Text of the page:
Entertainment Weekly's Scores

For 2,059 reviews, this publication has graded:
  • 65% higher than the average critic
  • 14% same as the average critic
  • 21% lower than the average critic
On average, this publication grades 7.7 points higher than other critics. (0-100 point scale)
Average TV Show review score: 72
Highest review score: 100 Inside Amy Schumer: Season 1
Lowest review score: 0 The Pauly D Project: Season 1
Score distribution:
  1. Mixed: 0 out of 1572
  2. Negative: 0 out of 1572
1572 tv reviews
    • 85 Metascore
    • 91 Critic Score
    For such a quick-witted comedy, the eight episode commentaries aren't as sharp as you'd expect, and Carell is entirely absent. But some three hours of deleted scenes--funnier takes of already hilarious sequences, beefed-up stories for the supporting cast--compensate.
  1. This season, The West Wing has finally figured out what it's about: an administration trying to hold on to power, thwart its foes, and accomplish its mission.
    • Entertainment Weekly
  2. You'll be pining for more once it's over. [1 Mar 2013, p.62]
    • Entertainment Weekly
  3. Inoculated against hype and its backlash on the strength of fortified plotting and unshowy acting, ER continues to make good on its initial stylistic breakthroughs. Which is to say, all the speedy razzle-dazzle hasn't gone lame yet.
  4. It's a blast to watch Deschanel walk the line between broad comedy and complex emotion with growing scientific precision.
  5. L&O's been having a sleek, swift season.
    • tbd Metascore
    • 91 Critic Score
    Bialik manages to steal scenes from Parsons as if she's been with the crew since, well, the big bang.
    • 67 Metascore
    • 91 Critic Score
    Tommy Lee Jones masterfully directs Cormac McCarthy's ferocious two-man play.
  6. One of TV's few rock-solid sitcoms. ... The paradox of W&G -- its marvel and its trap -- is that it revolves endlessly around the same four people (Eric McCormack's Will, Messing's Grace, Hayes' Jack, and Megan Mullally's swizzle-stick-sarcastic Karen) in essentially the same locale: Will and Grace's apartment, with occasional visits to Grace's interior-design office.
  7. If you're looking for the season's smartest, most comfy and engaging new thriller, 'Sisco' is it.
  8. The premise sounds vaguely familiar... But The Tunnel still delivers on its nasty twists. [17 Jun 2016, p.63]
    • Entertainment Weekly
  9. Breaking Bad has, in short, everything you could want from an hour-long show: suspense, laughs, danger, and poignance.
  10. The new season pops with all the visual energy of the first. [4 May 2012, p.67]
    • Entertainment Weekly
  11. This season—the show’s fifth--is filled with just as much teen-centric drama as ever, but it’s all more urgent and more compelling thanks to the characters’ impending separation from one another.
  12. The setup is slow, but the show captures shadowy Coulson, sarcastic Grant (Brett Dalton), combat vet Melinda May (Ming-Na Wen), and Fitz (Iain De Caestecker) and Simmons (Elizabeth Henstridge), whose superpower is Britishness. Bonus points for wry dialogue by co-creator Joss Whedon. [20/27 Sep 2013, p.144]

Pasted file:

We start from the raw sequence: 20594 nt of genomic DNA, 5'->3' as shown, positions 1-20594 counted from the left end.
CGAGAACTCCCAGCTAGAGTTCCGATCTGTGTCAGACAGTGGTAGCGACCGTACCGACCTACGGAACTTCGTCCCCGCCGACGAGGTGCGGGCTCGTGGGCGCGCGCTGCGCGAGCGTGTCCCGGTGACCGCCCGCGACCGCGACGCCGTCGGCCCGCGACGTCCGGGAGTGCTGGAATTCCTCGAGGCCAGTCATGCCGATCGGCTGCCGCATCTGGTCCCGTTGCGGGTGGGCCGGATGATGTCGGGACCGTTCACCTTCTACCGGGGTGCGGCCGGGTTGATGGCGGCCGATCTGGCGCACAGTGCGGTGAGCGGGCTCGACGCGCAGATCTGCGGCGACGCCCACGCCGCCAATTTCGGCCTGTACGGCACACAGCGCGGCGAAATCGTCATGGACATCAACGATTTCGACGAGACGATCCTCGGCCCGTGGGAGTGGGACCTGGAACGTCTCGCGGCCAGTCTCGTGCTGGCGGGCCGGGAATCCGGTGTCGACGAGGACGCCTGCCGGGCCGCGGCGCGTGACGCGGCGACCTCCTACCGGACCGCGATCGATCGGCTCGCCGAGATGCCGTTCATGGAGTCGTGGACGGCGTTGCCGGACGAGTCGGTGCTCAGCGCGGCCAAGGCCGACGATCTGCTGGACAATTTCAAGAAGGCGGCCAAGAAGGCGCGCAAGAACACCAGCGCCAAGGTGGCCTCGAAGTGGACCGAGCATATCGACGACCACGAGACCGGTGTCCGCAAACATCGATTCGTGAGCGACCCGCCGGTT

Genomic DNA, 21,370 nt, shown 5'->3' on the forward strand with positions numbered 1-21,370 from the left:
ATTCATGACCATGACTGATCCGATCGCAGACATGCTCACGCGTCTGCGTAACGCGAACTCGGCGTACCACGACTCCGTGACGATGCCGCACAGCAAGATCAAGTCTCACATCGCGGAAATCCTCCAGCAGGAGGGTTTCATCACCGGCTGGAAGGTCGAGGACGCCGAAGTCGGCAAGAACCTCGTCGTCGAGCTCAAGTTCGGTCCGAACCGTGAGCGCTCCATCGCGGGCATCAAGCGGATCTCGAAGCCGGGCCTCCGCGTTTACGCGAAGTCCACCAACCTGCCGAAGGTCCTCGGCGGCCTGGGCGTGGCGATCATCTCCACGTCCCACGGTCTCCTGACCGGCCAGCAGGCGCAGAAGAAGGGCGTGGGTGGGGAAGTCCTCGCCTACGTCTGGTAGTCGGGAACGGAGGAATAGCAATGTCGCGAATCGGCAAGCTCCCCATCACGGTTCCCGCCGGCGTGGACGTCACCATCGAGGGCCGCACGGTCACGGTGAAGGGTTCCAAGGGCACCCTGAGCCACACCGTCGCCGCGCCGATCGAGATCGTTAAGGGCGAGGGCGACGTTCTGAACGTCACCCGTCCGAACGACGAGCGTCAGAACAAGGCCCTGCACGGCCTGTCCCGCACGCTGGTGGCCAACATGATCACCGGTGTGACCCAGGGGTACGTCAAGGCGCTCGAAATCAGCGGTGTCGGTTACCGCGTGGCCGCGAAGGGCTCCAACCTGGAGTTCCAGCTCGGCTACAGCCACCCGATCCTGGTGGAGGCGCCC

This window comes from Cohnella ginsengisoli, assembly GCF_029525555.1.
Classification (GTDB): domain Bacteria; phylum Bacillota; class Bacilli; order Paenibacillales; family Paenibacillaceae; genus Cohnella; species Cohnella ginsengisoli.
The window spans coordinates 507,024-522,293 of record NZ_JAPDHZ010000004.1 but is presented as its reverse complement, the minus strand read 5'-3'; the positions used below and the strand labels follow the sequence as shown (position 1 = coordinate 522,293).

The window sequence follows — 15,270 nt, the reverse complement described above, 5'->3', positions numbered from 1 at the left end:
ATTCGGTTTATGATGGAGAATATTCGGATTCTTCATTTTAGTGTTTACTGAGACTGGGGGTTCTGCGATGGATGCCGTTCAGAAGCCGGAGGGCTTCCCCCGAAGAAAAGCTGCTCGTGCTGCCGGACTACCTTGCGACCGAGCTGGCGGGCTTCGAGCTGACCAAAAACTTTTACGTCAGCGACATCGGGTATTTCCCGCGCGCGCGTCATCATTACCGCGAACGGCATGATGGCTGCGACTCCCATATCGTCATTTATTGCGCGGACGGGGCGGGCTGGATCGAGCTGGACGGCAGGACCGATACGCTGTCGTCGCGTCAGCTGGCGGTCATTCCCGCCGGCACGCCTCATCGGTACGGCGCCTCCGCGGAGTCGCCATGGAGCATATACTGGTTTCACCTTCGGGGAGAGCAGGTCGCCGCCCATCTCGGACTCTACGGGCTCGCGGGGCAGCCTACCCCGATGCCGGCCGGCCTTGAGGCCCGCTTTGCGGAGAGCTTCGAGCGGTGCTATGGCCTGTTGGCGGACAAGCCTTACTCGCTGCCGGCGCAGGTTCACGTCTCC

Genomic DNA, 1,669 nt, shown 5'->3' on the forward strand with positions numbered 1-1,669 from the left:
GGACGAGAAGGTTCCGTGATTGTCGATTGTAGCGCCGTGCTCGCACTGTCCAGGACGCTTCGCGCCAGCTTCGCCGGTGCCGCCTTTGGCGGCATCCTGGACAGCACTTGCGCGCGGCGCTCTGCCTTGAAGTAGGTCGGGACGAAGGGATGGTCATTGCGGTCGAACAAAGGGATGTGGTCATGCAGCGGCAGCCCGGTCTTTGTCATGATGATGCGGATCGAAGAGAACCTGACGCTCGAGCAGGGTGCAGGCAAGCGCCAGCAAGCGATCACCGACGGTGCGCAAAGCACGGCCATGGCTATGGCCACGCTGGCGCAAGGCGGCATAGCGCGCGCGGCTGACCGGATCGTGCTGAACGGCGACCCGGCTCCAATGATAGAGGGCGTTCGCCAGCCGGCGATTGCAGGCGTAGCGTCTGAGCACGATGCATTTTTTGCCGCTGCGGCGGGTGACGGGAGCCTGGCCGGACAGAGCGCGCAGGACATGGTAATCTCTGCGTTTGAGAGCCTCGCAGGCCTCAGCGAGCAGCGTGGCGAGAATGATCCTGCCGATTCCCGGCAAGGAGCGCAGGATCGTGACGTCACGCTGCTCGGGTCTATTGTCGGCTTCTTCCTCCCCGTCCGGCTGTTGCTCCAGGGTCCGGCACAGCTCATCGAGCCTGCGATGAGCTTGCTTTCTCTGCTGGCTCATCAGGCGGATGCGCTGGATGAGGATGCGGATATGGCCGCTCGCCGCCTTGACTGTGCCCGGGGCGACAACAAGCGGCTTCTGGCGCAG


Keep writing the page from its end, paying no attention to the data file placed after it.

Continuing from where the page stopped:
13. Last season, it took me a while to get used to the shambling pace imposed by the show's improv strategy, but by now, Curb's inventive riffing is like good jazz music.
  14. If Team Forte can sustain the ingenuity, surprises, and craftsmanship, The Last Man on Earth, a profoundly funny comedy about the least funny of things--loneliness--might live long and prosper.
    • 82 Metascore
    • 91 Critic Score
    This production is suffused with emotion. [11 Mar 2016, p.76]
    • Entertainment Weekly
  15. In a recent interview, Apatow said that he cast Undeclared before writing the pilot, which may be a key reason why the show is so cohesive: Apatow and his staff had specific acting rhythms in mind, resulting in a show that, right from the pilot, radiates a sure sense of each character's quirks.
  16. It's a beautiful mess. Don't miss it. [29 Nov 2013, p.66]
    • Entertainment Weekly
  17. This very British series is refreshing in that it's actually about the food; watching a dozen hopefuls bake up trifles while maintaining their dignity turns out to be a delight. [26 Dec 2014/2 Jan 2015, p.113]
    • Entertainment Weekly
  18. The show was created by Jack Amiel and Michael Begler, but it's Soderbergh's vision, from the brilliant but unusual score (minimalist electronic music) to the wry camera angles (the series opens on Owen's shoes as he lounges in a brothel). For a period piece, it's strikingly contemporary--and quite gory, although the surgery scenes never feel gratuitous.
  19. The duo's hilariously awkward chemistry get even stronger abroad... and in prison. [26 Dec 2014/2 Jan 2015, p.112]
    • Entertainment Weekly
  20. Most TV series feel the need to up the ante in their second season, to prove the first one wasn't a fluke. Justified proceeds with such assurance, however, that it can maintain a cool, witty serenity that only enhances its tough-guy drama.
  21. Maybe it's the fact that Rach is six months pregnant (and looks like she ate a bagel, at most), but the crazed stylist's show has an extra bolt of energy this season.
    • 70 Metascore
    • 91 Critic Score
    The show's best tension comes from the awesome/awful self-awareness that plagues the directors as they attempt to make a film while being very much filmed themselves.
    • 63 Metascore
    • 91 Critic Score
    MG is wonderfully absurd and the supporting cast is satisfyingly straight-faced. [21 Mar 2008, p.53]
    • Entertainment Weekly
  22. We never thought we'd laugh out loud with a laugh track again. [23 Sep 2005, p.81]
    • Entertainment Weekly
  23. Freshly modern... Thanks to a superb Vincent Franklin. [17/24 Apr 2015, p.104]
    • Entertainment Weekly
  24. Joyful and insidery, the competition wholeheartedly embraces the freaks and geeks who made Glee a phenom to begin with.